Splice Machine Moves Hadoop RDBMS into Public Beta

Bookmark and Share

Splice Machine, provider of a Hadoop RDBMS, is moving its real-time management system from private beta to public beta, available for anyone to download and try.

The value proposition for the Splice Machine database, according to Monte Zweben, CEO and cofounder of Splice Machine, is that it enables companies to replace traditional RDBMSs when they hit a wall, either from a performance or cost perspective, with a full-featured, transactional SQL database on Hadoop, to power both operational applications and real-time analytics.

“Our go-to-market strategy is a freemium model where anyone can develop on Splice Machine and essentially do so for free, and when they put it into operation and derive value out of it, then they would license the platform on a per node basis, very similar to the Hadoop pricing schemes from the Hadoop distribution companies,” explained Zweben.

Companies come to Splice Machine either when their database is starting to get so much data from a volume perspective or the data is coming in so fast from a velocity perspective that they need to change and they need to evaluate their options - and typically in those situations, said Zweben, they are comparing two options – scaling up on specialized hardware from their existing database vendor or scaling out on commodity servers. The first feature Splice Machine provides is the ability to scale out, enabling them to grow from gigabytes to tens and hundreds of terabytes all the way through to petabytes by essentially scaling out commodity hardware, said Zweben, and, second, they don’t have to change their code.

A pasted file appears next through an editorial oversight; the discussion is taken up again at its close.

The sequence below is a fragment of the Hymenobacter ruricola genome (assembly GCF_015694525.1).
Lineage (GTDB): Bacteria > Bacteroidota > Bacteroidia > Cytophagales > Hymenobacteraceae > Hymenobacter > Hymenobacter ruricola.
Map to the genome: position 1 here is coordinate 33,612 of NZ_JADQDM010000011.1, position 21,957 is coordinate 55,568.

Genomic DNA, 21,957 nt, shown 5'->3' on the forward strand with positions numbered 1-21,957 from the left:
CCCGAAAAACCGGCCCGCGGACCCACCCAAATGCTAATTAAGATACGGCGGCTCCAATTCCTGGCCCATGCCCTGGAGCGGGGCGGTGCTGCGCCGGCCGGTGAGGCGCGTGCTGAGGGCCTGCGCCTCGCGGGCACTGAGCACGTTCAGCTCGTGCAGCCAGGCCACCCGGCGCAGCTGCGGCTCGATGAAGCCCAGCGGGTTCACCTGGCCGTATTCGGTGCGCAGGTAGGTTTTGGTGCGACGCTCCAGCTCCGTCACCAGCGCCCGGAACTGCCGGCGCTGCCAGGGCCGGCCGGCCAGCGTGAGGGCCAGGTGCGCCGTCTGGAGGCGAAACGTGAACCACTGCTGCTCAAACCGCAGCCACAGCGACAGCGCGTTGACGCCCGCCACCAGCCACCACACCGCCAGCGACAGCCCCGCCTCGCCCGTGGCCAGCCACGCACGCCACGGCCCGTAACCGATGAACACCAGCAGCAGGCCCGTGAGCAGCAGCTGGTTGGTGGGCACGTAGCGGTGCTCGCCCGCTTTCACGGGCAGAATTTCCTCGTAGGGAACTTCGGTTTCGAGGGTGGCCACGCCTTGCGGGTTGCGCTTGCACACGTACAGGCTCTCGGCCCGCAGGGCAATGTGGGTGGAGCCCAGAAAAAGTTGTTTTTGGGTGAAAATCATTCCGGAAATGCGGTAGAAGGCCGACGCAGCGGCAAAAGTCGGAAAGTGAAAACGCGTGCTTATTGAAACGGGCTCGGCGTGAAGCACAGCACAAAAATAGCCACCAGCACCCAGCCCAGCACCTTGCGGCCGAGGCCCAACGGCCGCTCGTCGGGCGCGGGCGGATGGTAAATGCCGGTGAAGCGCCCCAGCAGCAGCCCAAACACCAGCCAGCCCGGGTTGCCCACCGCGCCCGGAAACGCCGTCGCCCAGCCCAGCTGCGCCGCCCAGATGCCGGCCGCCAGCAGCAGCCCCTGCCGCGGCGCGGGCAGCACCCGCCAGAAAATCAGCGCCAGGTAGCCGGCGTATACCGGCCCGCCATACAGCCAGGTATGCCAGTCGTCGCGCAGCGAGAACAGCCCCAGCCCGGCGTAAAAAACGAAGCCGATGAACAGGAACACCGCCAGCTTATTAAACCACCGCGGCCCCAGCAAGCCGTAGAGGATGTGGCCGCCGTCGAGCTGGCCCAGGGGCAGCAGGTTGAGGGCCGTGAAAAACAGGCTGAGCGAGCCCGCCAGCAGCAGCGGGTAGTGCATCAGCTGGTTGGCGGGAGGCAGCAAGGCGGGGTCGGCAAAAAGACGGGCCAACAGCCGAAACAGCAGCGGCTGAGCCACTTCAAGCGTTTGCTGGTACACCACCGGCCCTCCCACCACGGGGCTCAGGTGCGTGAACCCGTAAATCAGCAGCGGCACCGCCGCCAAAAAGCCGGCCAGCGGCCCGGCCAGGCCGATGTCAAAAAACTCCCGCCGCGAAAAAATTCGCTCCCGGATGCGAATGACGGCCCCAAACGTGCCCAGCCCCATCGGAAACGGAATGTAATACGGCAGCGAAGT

As an example, Zweben described how Harte Hanks, a direct marketing services company, had leveraged Splice Machine. Harte Hanks has a software as a service for campaign management for retailers that they built on IBM Unica, a commercial off the shelf application. It also uses Cognos for reporting and Ab Initio for ETL processes.  When it needed an alternative to its existing RDBMS, the company looked for a solution that would not require it to change its application, said Zweben.  Harte Hanks was able to connect its Unica application, Cognos reporting and Ab Initio ETL directly up to Splice Machine because it is ODBC-compliant “and get a scale out version of their architecture to meet their performance-cost objective,” he said. “Since we are ANSI SQL, ODBC-compliant and transactional, they can simply replace their existing technology without retraining their folks and without changing their code.”

According to Zweben, “almost all the technology that you hear about both on Hadoop and on other distributed technologies are essentially analytic in nature only. We are uniquely bringing an RDBMS to the table that can handle transactional workloads as well.”

Splice Machine already has 15 charter customers across a variety of industries, including digital marketing, telecom, and high-tech. To download Splice Machine, visit